The Serbian government has offered similar guarantees for the Republika Srpska's former interior minister, Mico Stanisic, who surrendered to the ICTY on 11 March, Tanjug reported. Stanisic is charged with crimes against humanity, including persecutions, murder, and torture as well as violations of the laws or customs of war, according to the ICTY's website ( (see "RFE/RL Newsline," 11 March 2005). On 14 March, indicted former Bosnian Serb military police commander Gojko Jankovic left for The Hague in order to surrender to the ICTY, Tanjug reported. Jankovic was also a commander of the paramilitary units in the Foca area during the war in Bosnia, FENA reported. UB

In nationwide elections, voters elected mayors and members of the district councils in 84 administrative districts and the capital Skopje, Makfax and MIA news agencies reported. Sources from the governing coalition of Social Democratic Union, Liberal Democratic Party (LDP), and ethnic Albanian Democratic Union for Integration claim that the coalition has won the elections in 14 districts and leads in another 31. The conservative opposition Internal Macedonian Revolutionary Organization (VMRO-DPMNE) claims that it leads in 22 districts. However, it also seems likely that incumbent Skopje Mayor and LDP Chairman Risto Penov was defeated by Trifun Kostovski, a wealthy businessman who ran as an independent candidate but was supported by the VMRO-DPMNE (see "RFE/RL Balkan Report," 11 February 2005). UB

Corneliu Vadim Tudor, the founder of the nationalist Greater Romania Party, resigned as party president to pursue an academic career, Reuters reported on 13 March citing a senior party official. "Vadim chose to step down and become our honorary president to have more time for his academic career: he must finish four books and needs to focus on his Ph.D. diploma in Sociology of Religions," said Corneliu Ciontu, the party's new leader. After winning 20 percent in the 2000 elections, the Greater Romania Party has seen its popularity plunge to 12 percent in polls conducted late last year. BW

Former Moldovan Defense Minister Valeriu Pasat was arrested on suspicion of defrauding the government of $10 million in the sale of military aircraft to the United States, international news agencies reported on 12 March. Pasat, now an advisor to the Russian electricity company United Energy Systems, was detained the previous day after he arrived in Chisinau from Moscow. He is being held on suspicion that he defrauded the state of $10 million from the 1997 sale of 21 MiG-29s to the United States, AP reported on 13 March, citing deputy prosecutor Valeriu Gorbulea. BW

The Russian Embassy in Moldova is investigating the circumstances surrounding Pasat's detention, RIA-Novosti reported on 13 March, citing foreign ministry spokesperson Aleksander Yakovenko. "We are taking into consideration the fact that Mr. Pasat is a high-ranking official of a large Russian state-owned company," Yakovenko said the previous day on Russian state television. Meanwhile, Anatolii Chubais, chief executive officer of Unified Energy Systems, has called for Pasat to be freed, spoken to Moldovan President Vladimir Voronin about the matter and hired local lawyers, Interfax reported on 12 March. In Moscow, about 100 people, many of them Moldovan citizens, protested outside the country's embassy, holding posters and shouting slogans defending Pasat and calling for Voronin to resign, RIA-Novosti reported on 13 March. BW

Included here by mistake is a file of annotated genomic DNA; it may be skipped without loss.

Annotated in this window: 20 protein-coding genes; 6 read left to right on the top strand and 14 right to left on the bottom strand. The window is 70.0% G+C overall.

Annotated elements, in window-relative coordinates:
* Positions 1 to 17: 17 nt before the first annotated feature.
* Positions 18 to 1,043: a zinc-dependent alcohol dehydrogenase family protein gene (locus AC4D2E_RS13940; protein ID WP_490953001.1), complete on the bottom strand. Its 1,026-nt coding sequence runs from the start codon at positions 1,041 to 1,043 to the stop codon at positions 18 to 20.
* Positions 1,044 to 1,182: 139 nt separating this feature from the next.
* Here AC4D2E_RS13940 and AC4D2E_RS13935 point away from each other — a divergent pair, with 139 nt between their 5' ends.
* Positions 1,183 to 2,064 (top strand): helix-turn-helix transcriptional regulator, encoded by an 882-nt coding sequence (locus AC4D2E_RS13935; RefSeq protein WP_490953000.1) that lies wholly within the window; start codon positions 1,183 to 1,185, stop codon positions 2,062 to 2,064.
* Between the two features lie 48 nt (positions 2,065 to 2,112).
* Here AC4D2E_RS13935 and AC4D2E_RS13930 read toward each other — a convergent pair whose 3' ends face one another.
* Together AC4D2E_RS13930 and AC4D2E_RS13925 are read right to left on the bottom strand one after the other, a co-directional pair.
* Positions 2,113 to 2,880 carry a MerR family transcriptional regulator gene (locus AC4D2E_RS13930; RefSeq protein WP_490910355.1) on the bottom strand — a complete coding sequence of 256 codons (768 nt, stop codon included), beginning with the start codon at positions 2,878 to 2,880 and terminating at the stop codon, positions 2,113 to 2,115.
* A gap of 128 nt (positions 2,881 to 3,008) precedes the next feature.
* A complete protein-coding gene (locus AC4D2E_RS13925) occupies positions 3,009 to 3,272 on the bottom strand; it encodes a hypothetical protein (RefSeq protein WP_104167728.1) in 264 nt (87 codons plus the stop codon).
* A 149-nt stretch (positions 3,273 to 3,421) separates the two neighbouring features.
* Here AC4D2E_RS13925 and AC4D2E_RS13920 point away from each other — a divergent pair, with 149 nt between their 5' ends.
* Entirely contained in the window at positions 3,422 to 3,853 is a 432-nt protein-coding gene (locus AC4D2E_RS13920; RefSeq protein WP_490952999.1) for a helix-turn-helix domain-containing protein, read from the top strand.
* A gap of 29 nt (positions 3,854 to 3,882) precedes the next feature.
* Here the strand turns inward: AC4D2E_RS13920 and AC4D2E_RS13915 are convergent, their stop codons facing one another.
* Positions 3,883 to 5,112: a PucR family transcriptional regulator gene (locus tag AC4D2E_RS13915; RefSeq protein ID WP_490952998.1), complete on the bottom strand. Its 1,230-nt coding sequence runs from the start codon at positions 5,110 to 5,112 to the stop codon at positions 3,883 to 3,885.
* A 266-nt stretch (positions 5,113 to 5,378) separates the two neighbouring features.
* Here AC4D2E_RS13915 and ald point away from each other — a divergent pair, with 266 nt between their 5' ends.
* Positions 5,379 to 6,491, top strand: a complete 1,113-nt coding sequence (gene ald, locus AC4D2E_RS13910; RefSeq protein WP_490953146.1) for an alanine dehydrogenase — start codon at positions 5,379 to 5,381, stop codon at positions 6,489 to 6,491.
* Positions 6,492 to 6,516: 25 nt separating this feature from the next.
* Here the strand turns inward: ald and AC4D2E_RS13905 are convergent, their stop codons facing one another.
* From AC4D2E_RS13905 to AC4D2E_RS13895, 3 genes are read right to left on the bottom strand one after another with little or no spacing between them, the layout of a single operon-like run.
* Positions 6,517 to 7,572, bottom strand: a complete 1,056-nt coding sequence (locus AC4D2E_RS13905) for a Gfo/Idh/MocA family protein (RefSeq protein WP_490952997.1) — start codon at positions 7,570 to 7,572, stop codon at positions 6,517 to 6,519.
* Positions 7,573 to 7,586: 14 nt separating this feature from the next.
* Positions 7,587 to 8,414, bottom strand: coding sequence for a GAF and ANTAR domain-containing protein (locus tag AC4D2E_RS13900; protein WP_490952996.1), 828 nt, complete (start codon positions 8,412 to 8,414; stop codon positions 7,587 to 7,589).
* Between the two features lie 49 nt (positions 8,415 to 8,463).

Election observers from the Commonwealth of Independent States (CIS) accused the Moldovan government of rigging the country's 6 March parliamentary elections, Interfax reported the same day. "The offenses committed by the authorities in organizing and carrying out the elections enable us to say that they were capable of exercising a substantial effect on the results of the elections," said Aleksei Kochetkov, head of temporary mission for the CIS Election Monitoring Organization. Kochetkov said the observers "were alarmed by a ballot paper game" where more than enough ballots were brought to a village that actively supported the Communists but less than enough were brought to villages where "revolutionary sentiments predominate." The Organization for Security and Cooperation in Europe, the United States and the European Union all said that Moldova's 6 March elections largely met democratic standards, although they expressed concern over a pro-government bias in state-owned or influenced media coverage (see "RFE/RL Newsline," 7 and 8 March 2005). BW

Newly elected members of parliament from the opposition Democratic Moldova Bloc (BDM) signed a written statement on 12 March pledging to boycott the election by the legislature of the country's next president, Interfax reported on the same day. In the statement, the BDM deputies called for "the de-communization of the country and the development of Moldova along the path of democracy and European integration." Interfax reported, however, that not all of the BDM deputies signed the statement, saying some were ill and others were abroad. Meanwhile, the ruling Party of Moldovan Communists (PCM) has been intensively lobbying opposition lawmakers to garner enough votes to re-elect Voronin as president. The PCM will hold 56 mandates in the 101-seat parliament, the BDM will have 34 and the Popular Party Christian Democratic will have 11. The PCM holds enough seats to form a majority government, but is shy of the 61 necessary to elect the president. If the parliament fails to elect a president within 45 days after it convenes, the legislature must be dissolved and new elections held. BW

For the last two decades, one man -- Garri Kasparov -- has dominated the world of chess. But now the world's number one says he has played his last professional game, and he's going into politics instead.

Kasparov had just won another chess tournament on 10 March when he made his announcement. The former world champion says he'll continue to play -- but only for fun, not professionally. "I have done everything in chess that I could, even more," he says. "Now I intend to use my intellect and strategic thinking in Russian politics."